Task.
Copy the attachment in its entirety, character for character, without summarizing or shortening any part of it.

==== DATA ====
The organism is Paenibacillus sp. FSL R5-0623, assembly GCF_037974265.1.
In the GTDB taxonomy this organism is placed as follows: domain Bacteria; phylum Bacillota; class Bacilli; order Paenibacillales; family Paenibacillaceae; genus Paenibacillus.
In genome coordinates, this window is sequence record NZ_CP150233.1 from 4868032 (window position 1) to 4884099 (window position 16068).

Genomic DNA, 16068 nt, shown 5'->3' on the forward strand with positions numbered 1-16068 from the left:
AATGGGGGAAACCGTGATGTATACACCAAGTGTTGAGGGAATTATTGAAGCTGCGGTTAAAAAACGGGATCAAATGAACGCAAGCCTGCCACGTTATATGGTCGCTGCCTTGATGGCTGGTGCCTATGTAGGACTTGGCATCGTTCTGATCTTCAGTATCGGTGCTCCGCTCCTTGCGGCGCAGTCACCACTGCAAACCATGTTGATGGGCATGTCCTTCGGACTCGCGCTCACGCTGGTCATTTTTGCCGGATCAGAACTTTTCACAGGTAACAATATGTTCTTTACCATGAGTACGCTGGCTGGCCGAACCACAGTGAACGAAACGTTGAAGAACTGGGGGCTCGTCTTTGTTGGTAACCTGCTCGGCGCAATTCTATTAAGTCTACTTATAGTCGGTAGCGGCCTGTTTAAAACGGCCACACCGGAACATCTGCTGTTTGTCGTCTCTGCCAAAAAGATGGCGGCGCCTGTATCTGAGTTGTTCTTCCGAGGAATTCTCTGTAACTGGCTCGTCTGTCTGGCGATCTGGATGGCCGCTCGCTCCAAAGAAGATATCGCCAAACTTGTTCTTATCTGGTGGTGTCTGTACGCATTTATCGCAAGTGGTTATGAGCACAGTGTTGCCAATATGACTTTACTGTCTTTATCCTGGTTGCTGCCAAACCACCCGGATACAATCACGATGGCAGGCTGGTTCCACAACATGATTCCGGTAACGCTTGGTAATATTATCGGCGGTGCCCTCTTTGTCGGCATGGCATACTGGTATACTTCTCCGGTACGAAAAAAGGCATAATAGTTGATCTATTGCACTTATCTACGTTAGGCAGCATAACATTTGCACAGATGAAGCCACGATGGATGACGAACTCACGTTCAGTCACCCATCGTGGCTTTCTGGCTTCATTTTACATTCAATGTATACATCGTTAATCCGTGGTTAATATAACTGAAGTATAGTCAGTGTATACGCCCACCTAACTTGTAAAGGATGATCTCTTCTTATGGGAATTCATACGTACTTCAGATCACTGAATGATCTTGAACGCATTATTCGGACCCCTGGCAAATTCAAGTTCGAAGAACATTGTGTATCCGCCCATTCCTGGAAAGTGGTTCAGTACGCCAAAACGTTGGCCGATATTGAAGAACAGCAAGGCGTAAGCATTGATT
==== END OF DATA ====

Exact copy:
The organism is Paenibacillus sp. FSL R5-0623, assembly GCF_037974265.1.
In the GTDB taxonomy this organism is placed as follows: domain Bacteria; phylum Bacillota; class Bacilli; order Paenibacillales; family Paenibacillaceae; genus Paenibacillus.
In genome coordinates, this window is sequence record NZ_CP150233.1 from 4868032 (window position 1) to 4884099 (window position 16068).

Genomic DNA, 16068 nt, shown 5'->3' on the forward strand with positions numbered 1-16068 from the left:
AATGGGGGAAACCGTGATGTATACACCAAGTGTTGAGGGAATTATTGAAGCTGCGGTTAAAAAACGGGATCAAATGAACGCAAGCCTGCCACGTTATATGGTCGCTGCCTTGATGGCTGGTGCCTATGTAGGACTTGGCATCGTTCTGATCTTCAGTATCGGTGCTCCGCTCCTTGCGGCGCAGTCACCACTGCAAACCATGTTGATGGGCATGTCCTTCGGACTCGCGCTCACGCTGGTCATTTTTGCCGGATCAGAACTTTTCACAGGTAACAATATGTTCTTTACCATGAGTACGCTGGCTGGCCGAACCACAGTGAACGAAACGTTGAAGAACTGGGGGCTCGTCTTTGTTGGTAACCTGCTCGGCGCAATTCTATTAAGTCTACTTATAGTCGGTAGCGGCCTGTTTAAAACGGCCACACCGGAACATCTGCTGTTTGTCGTCTCTGCCAAAAAGATGGCGGCGCCTGTATCTGAGTTGTTCTTCCGAGGAATTCTCTGTAACTGGCTCGTCTGTCTGGCGATCTGGATGGCCGCTCGCTCCAAAGAAGATATCGCCAAACTTGTTCTTATCTGGTGGTGTCTGTACGCATTTATCGCAAGTGGTTATGAGCACAGTGTTGCCAATATGACTTTACTGTCTTTATCCTGGTTGCTGCCAAACCACCCGGATACAATCACGATGGCAGGCTGGTTCCACAACATGATTCCGGTAACGCTTGGTAATATTATCGGCGGTGCCCTCTTTGTCGGCATGGCATACTGGTATACTTCTCCGGTACGAAAAAAGGCATAATAGTTGATCTATTGCACTTATCTACGTTAGGCAGCATAACATTTGCACAGATGAAGCCACGATGGATGACGAACTCACGTTCAGTCACCCATCGTGGCTTTCTGGCTTCATTTTACATTCAATGTATACATCGTTAATCCGTGGTTAATATAACTGAAGTATAGTCAGTGTATACGCCCACCTAACTTGTAAAGGATGATCTCTTCTTATGGGAATTCATACGTACTTCAGATCACTGAATGATCTTGAACGCATTATTCGGACCCCTGGCAAATTCAAGTTCGAAGAACATTGTGTATCCGCCCATTCCTGGAAAGTGGTTCAGTACGCCAAAACGTTGGCCGATATTGAAGAACAGCAAGGCGTAAGCATTGATT